Next, Sarrazit shifted to getting the people and the experiences right, and why brand matters even more. “Without people, there’s no market,” he said. The circumstances have forced consumers to really look into what they’re buying. They are sensitive to what is happening in the environment right now.

The pandemic has become a moment for brands to re-establish themselves in new ways for the future and putting people at the core of this is crucial. “We need to keep reminding ourselves that without people, there is no market. …. If you only think of your brand as an exchange of dollars, it’s a myopic view. People see your brands as a conduit into themselves.” 

So, how can CG brands answer? By building simple brand intelligence systems. Technology enables companies to unify multiple data sources for a simplified, actionable view. The result is a clear and quantitative understanding of what drives brand growth, and a higher return on the market research investment. Don’t start by reacting, but “start connecting the dots through technology," while “less is more," Sarrazit cautioned. 


 

Revenue Growth Management Share Group – RGM Maturity Assessment, Part 2 

Where does your organization stand on Integrated Business Planning? 

That is just one of the questions posed in this second part of the Share Group meetings in 2020. The group first reviewed the CPG RGM framework and its continuum, before diving into integrated business planning and consensus forecast to explore organizational maturity. It is at this stage in the promotion planning lifecycle when the alignment from sales, finance and supply chain are most critical, as they drive commercial plans.

Through a series of poll questions, participants assessed their own organizations’ maturity on that journey, in order to outline the next steps on their roadmaps. Click here to read a more in-depth recap of the meeting from the Group's host, UpClear. Additionally, if you are interested in joining this Share Group, please contact Albert Guffanti, [email protected]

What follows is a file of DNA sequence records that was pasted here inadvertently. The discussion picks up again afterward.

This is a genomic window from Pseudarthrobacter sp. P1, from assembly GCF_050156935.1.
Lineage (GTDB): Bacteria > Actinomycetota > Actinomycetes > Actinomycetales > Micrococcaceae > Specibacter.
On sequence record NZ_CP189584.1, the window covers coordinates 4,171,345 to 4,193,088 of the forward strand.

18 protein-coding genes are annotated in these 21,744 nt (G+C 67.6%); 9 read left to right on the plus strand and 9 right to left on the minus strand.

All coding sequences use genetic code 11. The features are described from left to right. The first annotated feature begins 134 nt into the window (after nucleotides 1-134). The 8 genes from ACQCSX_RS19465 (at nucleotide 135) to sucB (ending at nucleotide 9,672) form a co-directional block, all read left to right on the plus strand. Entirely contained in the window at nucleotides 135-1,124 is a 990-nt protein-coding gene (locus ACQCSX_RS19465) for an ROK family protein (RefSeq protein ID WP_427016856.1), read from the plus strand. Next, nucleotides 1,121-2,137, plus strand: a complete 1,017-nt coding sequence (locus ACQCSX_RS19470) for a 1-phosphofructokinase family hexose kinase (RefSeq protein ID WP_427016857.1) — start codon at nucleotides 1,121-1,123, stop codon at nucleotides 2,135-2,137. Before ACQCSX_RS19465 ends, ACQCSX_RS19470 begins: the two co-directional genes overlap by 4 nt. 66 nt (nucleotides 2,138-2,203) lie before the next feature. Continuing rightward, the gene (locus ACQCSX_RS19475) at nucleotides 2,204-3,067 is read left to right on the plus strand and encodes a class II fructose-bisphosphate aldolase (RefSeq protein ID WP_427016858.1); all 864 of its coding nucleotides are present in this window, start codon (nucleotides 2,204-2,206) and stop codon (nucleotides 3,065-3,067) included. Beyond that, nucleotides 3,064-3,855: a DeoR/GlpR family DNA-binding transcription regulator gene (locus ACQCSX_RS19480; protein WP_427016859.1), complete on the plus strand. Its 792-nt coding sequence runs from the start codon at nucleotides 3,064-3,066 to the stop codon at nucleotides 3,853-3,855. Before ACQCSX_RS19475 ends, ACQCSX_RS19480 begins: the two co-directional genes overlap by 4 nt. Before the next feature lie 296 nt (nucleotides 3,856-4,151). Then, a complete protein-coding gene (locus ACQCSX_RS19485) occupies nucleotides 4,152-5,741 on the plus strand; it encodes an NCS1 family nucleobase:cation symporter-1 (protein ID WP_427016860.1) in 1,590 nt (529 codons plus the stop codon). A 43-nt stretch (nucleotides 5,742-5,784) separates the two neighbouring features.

Closing Keynote: From the Frontlines of Convenience: How to 'Win with Winners'

Convenience chain Yesway is determined to make its way during this turbulent time with a relentless focus on its brand promise of keeping stores going 24/7.

In order to succeed on this mission, the four-year-old chain has made great strides to protect its associates and its customers in part by rewarding certain desired behaviors, chief marketing officer Derek Gaskins shared in the Consumer Goods Sales and Marketing Summit keynote, “From the Frontlines of Convenience: How to ‘Win with Winners.’”

Click here to read expanded coverage of this presentation. 


 

WEDNESDAY, DECEMBER 9, 2020

Opening Keynote: CG Brands Leading From the Front With E-Commerce

If there can be a universally accepted truth in today’s consumer goods industry, it’s that the pandemic has served as e-commerce rocket fuel. And while the panel of e-com experts who convened at the Summit all brought varying perspectives, it was agreed that the brands able to seize this digital moment will be the ones that maintain a competitive advantage moving forward — and that it requires a true team effort to get there.  

Moderated by Innovationedge CEO Cheryl Perkins, the panel included Lee Bogner, Mars global e-commerce architecture leader and strategist; Surabhi Pokhriyal, global director e-commerce acceleration, Johnson & Johnson; and Claudia Fenske, WD-40 Company sales director.

Click here to read expanded coverage of this presentation. 


How Whirlpool Achieves Its Perfect Store Ambitions

Consumer products companies can no longer rely on the strength of their brand alone. In order to connect with modern consumers and build customer loyalty, they need to deliver the right products at the right place and time.

Whirlpool, one of the world’s largest household appliance manufacturers, shared how it creates the perfect store with intelligent sales tools that turn its sales reps into trusted advisors.

Mauro Gaeta, go-to-market solution architect, Whirlpool EMEA, was joined by Simon Dechent, global center of excellence lead, sales cloud retail execution, SAP SE, to explore the challenges Whirlpool faces in today’s retail environment and how through the innovative use of technology it has increased sales rep productivity as well as store performance.

Dechent kicked off the session with a discussion on market trends in the CG industry with a focus on advances in go-to-market strategies and technologies, and why now is the time to take a long-hard look at your retail execution capabilities.

“There are big changing happening right now in the market,” Dechent said. “We have the COVID-19 situation as well as a big shift in technology. But it is not so much about a perfect store application as it is about the mindset of the perfect store.”

After Deschent set the landscape and reviewed some of the biggest challenges and opportunities in the current marketplace, he turned the virtual mic over to Gaeta. He explored how Whirlpool is leveraging new technologies to improve store execution and streamline its sales process and back-end data management.